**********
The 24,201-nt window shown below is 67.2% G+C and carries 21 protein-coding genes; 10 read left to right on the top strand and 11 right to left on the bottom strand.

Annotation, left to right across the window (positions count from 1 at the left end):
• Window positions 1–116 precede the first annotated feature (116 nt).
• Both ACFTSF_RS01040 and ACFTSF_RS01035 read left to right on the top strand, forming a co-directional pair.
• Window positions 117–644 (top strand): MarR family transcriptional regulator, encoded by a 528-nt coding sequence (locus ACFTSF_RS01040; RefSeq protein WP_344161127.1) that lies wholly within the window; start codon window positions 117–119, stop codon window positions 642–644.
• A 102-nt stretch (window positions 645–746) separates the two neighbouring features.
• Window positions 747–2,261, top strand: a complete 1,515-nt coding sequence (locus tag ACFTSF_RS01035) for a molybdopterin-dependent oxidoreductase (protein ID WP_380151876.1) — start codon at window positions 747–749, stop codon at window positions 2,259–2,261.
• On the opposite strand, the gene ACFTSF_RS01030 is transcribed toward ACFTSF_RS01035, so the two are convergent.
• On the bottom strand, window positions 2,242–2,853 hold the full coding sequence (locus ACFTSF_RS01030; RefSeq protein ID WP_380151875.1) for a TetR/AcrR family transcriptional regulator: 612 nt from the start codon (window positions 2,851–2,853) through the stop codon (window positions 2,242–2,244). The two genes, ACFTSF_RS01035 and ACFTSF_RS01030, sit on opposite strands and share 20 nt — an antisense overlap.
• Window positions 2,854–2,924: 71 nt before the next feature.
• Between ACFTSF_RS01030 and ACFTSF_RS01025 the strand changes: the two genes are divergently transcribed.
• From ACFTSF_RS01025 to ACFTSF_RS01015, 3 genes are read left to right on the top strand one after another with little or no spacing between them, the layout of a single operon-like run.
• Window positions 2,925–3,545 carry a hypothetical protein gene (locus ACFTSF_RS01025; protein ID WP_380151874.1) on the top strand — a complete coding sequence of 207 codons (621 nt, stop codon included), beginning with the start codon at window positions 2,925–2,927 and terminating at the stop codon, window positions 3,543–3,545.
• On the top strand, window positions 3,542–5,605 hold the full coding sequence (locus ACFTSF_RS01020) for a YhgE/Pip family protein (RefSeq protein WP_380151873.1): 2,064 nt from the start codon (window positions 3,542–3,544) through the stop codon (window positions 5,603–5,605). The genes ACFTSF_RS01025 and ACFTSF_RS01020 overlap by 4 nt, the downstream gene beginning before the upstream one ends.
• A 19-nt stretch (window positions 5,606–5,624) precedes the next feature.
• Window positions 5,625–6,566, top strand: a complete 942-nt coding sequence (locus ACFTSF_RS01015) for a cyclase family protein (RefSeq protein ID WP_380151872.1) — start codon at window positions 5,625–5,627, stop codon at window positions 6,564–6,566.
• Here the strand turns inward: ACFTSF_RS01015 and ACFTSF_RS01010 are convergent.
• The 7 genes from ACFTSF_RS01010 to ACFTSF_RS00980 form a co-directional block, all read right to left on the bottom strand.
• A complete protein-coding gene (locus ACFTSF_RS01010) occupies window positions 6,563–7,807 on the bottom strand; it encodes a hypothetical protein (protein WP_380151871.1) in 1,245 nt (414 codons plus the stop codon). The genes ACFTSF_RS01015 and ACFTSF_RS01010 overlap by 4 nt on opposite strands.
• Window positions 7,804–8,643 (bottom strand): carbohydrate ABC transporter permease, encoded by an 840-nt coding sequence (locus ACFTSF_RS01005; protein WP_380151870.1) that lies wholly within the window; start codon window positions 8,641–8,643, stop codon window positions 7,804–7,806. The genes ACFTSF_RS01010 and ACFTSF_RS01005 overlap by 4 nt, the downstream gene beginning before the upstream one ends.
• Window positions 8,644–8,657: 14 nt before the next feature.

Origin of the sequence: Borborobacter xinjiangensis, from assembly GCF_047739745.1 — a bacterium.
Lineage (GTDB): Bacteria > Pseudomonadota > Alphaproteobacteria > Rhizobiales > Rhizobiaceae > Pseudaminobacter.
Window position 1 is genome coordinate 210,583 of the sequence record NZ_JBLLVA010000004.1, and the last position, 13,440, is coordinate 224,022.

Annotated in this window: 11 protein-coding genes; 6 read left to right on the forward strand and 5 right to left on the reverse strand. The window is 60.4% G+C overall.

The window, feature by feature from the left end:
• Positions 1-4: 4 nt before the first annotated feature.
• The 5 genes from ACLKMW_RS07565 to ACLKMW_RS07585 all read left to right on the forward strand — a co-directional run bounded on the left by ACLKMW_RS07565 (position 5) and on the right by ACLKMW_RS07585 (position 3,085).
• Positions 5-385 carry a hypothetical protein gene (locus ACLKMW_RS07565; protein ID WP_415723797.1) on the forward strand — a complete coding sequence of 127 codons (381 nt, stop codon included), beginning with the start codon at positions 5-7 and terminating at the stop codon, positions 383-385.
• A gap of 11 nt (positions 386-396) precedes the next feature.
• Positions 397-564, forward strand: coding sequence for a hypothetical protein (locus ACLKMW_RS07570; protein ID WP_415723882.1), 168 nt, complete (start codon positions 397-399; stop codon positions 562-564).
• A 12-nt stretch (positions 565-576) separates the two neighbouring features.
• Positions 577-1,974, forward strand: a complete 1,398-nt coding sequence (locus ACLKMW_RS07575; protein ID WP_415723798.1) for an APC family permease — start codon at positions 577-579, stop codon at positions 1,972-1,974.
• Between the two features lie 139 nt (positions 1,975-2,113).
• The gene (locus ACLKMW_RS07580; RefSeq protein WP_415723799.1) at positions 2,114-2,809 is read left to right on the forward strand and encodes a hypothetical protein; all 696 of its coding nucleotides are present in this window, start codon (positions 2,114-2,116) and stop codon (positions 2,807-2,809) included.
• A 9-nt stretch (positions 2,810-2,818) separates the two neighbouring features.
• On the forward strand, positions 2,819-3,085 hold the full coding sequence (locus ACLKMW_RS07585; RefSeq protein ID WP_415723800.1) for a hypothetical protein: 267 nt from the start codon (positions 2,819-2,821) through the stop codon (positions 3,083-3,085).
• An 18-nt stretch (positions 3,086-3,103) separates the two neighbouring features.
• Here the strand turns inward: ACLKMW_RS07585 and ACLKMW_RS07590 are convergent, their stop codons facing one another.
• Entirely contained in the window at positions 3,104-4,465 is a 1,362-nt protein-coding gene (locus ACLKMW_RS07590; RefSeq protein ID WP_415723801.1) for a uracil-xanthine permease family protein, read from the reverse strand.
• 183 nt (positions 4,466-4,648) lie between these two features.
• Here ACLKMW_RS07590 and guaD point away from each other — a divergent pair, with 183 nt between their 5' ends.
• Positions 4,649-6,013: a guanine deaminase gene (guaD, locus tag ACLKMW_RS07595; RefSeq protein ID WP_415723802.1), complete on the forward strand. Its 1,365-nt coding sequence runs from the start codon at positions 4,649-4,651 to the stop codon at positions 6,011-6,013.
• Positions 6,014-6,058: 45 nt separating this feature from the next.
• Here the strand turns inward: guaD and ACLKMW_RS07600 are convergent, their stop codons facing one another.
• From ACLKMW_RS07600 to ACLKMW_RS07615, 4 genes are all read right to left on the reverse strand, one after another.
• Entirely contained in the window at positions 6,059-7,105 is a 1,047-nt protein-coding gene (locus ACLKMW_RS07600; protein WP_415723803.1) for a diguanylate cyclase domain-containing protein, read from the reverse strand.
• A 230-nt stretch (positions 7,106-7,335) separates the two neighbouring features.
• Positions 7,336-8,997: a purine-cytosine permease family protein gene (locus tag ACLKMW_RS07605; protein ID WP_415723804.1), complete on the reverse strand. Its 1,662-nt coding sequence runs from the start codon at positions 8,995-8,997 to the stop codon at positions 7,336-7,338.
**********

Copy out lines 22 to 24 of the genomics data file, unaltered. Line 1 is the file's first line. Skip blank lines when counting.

Origin of the sequence: Borborobacter xinjiangensis, from assembly GCF_047739745.1 — a bacterium.
Lineage (GTDB): Bacteria > Pseudomonadota > Alphaproteobacteria > Rhizobiales > Rhizobiaceae > Pseudaminobacter.
Window position 1 is genome coordinate 210,583 of the sequence record NZ_JBLLVA010000004.1, and the last position, 13,440, is coordinate 224,022.